How can something as big as a house be missed from someone’s estate?

According to the most recent government statistics, there are currently over 200,000 long-term empty homes in England alone. Given that ‘long term’ is defined as over six months, it’s likely that many of these buildings are empty for quite mundane reasons, perhaps because they are awaiting new tenants or a sale. However, a small number of long-term empty homes fall derelict simply because their owner has died and – whether or not they made a will – for some reason the property has not been included in their estate. In this article, Chris Ferry discusses a case that shows how easily this can happen and the problems that arise when it does.

Consider the following scenario: someone makes a will and later buys property, perhaps with a view to renting it out. Sadly, they die shortly afterwards, without having changed their will to include the property as part of their estate.

Set this scenario in the past, before compulsory land registration, and you only need a couple of other factors to be in place – such as no close next of kin and an executor who doesn’t know much about the deceased’s affairs – for the property to be missed from the estate.

This seems to be more or less what happened in the case of Dorothy Campbell, and it caused significant problems for the local authority where the house she bought was situated.

An appeal for information

We first learnt of the case through a newspaper notice appealing for information. By this time, the property had been neglected for 40 years. It had occasionally, and briefly, been occupied and its use had switched from house to business and back several times. Now it was blighting a neighbourhood that was earmarked for regeneration.

When we took the case on, our first task was to locate paperwork that proved Dorothy Campbell owned the building. At least, on this occasion, the name of the suspected owner was known to the local authority.

We then turned to her will, which had been administered shortly after her death in the 1970s. The property in question was not included in her estate.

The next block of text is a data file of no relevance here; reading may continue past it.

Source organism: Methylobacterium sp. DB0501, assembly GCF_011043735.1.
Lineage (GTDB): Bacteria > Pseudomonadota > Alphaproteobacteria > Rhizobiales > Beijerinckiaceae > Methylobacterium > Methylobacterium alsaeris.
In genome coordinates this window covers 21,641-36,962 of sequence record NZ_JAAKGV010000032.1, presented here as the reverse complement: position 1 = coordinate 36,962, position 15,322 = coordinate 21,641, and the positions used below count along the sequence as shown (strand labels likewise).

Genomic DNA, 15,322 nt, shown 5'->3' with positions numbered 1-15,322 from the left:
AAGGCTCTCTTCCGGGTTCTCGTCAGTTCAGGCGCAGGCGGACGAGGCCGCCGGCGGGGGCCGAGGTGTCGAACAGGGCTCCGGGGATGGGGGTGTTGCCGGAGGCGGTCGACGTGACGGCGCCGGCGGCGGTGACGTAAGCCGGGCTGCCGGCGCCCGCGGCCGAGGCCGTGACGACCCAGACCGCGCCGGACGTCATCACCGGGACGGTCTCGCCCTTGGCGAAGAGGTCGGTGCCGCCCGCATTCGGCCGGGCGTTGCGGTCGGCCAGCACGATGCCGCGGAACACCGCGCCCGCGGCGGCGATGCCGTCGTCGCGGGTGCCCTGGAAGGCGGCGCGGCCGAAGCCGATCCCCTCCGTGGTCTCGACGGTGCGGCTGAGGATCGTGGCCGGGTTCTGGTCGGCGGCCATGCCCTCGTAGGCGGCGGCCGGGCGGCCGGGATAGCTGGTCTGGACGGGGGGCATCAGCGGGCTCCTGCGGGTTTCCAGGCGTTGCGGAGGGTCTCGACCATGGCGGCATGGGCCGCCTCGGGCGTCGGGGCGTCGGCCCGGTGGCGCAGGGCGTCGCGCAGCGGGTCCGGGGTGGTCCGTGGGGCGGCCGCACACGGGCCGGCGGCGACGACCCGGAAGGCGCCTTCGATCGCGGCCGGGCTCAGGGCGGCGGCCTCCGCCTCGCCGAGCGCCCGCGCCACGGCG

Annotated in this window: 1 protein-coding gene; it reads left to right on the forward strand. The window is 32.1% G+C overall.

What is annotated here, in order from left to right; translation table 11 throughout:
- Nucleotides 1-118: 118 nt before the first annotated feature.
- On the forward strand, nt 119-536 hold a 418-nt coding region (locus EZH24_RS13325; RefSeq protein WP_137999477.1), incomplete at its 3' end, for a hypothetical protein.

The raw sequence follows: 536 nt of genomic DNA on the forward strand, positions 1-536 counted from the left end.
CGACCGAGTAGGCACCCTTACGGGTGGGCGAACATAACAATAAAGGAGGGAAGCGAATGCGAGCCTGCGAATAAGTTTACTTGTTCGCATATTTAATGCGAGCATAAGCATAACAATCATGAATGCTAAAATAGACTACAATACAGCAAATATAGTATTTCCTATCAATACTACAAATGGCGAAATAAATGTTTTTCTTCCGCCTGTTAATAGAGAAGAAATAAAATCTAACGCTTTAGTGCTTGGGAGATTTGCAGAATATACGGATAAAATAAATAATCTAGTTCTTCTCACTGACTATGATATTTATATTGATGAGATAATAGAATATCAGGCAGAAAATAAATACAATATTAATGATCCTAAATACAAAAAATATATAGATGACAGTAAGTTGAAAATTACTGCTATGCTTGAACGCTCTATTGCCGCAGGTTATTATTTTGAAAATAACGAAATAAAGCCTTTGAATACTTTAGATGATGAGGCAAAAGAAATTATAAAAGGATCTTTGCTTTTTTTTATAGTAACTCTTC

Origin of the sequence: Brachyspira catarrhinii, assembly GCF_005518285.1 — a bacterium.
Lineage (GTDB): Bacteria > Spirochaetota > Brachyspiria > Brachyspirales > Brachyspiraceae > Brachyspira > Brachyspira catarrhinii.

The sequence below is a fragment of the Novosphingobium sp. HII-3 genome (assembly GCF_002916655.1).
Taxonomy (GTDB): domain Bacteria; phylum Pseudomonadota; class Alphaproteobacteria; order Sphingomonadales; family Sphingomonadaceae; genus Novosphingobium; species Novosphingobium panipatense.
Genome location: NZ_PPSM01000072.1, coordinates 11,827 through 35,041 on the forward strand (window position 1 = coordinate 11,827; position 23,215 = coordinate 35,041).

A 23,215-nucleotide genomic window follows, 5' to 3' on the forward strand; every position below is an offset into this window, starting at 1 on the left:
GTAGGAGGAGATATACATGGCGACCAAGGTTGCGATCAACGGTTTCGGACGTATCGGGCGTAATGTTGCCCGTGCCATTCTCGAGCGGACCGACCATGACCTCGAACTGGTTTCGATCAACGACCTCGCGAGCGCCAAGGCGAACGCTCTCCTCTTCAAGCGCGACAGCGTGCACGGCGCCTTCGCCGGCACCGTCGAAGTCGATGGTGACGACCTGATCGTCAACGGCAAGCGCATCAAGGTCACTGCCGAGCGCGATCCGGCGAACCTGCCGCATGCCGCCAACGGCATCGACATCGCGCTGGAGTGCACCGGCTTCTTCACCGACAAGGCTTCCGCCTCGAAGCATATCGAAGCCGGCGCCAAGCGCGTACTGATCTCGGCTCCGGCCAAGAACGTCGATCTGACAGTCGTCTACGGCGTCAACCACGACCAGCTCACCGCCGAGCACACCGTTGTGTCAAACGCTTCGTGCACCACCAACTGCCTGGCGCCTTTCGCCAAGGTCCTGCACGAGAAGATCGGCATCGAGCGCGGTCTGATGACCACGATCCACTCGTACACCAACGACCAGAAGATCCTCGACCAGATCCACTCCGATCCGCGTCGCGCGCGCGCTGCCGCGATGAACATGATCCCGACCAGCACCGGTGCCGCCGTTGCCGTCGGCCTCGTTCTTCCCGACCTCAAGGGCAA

Looking more closely at her will, it became apparent that the executors and other beneficiaries were either distant relatives or not related at all. It seemed likely that they knew nothing about the property – had they known about it, a partial intestacy would surely have arisen during the administration of the estate.

Our next task was to locate the executors of the will. One had died and the other had long since left the UK, but we traced his current address in Spain and as a result of our contact he instructed the sale of the property and re-administration of the estate.

With the help of our in-house legal team, we regularised the title to the property so that it could be sold. We also traced all the eligible beneficiaries.

It was at this point that we learnt that some of the beneficiaries already knew of the property, but had neglected to pursue their claim when the solicitor they had employed proved unable to reconstruct the paperwork necessary to sell it.

More than one house?

Even more surprisingly, one beneficiary believed that Dorothy Campbell owned yet another house which was not mentioned in her will. As a result, we are now embarking on a new investigation, with even less information to work with.

Of course, there are a number of hurdles to overcome: can this second property be fully identified, can Dorothy Campbell’s ownership be proved and has anyone moved in who can now claim possession (so-called ‘squatters’ rights’) to the home?

Nevertheless, we are hopeful that a further empty building can be brought back into use and another windfall come the way of the beneficiaries.

(For reasons of confidentiality, names and other identifying features have been altered.)


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